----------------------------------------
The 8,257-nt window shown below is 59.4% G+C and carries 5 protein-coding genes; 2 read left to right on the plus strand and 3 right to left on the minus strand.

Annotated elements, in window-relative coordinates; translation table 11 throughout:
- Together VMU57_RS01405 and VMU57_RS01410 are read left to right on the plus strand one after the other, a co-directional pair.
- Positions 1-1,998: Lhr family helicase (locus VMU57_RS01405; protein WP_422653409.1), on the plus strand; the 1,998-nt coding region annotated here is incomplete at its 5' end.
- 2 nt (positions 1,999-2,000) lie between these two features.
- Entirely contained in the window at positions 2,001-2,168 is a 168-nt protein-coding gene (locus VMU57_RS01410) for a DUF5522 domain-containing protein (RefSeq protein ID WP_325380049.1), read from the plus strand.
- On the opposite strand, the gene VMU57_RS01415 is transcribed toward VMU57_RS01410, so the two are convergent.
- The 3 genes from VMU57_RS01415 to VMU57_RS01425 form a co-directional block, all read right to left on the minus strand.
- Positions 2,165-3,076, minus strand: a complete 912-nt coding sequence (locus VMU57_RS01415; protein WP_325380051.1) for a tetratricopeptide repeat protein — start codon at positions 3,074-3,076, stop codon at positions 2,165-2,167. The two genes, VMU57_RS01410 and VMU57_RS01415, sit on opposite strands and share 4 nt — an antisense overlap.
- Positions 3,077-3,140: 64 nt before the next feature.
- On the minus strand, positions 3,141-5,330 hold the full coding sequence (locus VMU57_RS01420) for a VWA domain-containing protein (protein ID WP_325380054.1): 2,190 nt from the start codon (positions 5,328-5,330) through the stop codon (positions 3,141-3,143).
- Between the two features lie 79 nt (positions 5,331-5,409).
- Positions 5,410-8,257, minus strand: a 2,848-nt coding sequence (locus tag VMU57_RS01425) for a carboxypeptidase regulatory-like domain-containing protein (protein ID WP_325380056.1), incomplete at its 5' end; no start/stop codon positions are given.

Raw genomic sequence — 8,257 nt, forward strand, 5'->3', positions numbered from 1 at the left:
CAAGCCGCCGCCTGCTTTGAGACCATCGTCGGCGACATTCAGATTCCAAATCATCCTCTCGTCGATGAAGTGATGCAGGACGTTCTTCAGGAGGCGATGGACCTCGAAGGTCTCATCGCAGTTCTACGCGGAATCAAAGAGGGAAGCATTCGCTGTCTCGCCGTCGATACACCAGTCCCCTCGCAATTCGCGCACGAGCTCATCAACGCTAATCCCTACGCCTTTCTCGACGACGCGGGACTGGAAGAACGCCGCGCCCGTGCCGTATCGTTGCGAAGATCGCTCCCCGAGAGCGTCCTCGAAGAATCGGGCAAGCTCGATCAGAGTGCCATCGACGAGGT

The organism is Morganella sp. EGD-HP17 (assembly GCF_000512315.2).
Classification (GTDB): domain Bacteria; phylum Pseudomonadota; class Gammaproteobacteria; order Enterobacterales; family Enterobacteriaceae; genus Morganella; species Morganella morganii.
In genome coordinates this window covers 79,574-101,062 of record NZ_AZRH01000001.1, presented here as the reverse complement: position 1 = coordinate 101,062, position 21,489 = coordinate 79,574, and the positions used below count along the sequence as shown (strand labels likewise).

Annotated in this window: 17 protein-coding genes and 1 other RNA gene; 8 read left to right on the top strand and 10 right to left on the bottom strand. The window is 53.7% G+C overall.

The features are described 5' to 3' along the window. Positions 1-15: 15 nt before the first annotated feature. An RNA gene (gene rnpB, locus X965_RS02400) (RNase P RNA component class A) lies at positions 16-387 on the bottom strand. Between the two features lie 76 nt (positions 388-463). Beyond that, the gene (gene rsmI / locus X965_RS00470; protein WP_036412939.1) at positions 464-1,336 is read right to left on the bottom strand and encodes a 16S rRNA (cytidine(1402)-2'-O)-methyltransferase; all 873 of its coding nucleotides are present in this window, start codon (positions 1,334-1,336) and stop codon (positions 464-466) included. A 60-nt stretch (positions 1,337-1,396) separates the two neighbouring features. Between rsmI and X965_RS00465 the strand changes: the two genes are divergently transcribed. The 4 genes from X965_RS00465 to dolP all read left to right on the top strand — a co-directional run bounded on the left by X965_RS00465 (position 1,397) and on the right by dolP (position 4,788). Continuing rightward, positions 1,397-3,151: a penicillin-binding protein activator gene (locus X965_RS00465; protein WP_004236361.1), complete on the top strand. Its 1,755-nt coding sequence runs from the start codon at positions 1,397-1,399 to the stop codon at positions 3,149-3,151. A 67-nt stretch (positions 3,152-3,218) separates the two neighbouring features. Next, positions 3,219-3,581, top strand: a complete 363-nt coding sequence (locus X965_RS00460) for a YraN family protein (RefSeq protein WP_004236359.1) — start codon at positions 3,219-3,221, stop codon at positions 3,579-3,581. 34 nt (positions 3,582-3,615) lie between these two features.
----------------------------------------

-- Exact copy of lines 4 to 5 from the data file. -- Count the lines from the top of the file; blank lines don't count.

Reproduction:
- Positions 1-1,998: Lhr family helicase (locus VMU57_RS01405; protein WP_422653409.1), on the plus strand; the 1,998-nt coding region annotated here is incomplete at its 5' end.
- 2 nt (positions 1,999-2,000) lie between these two features.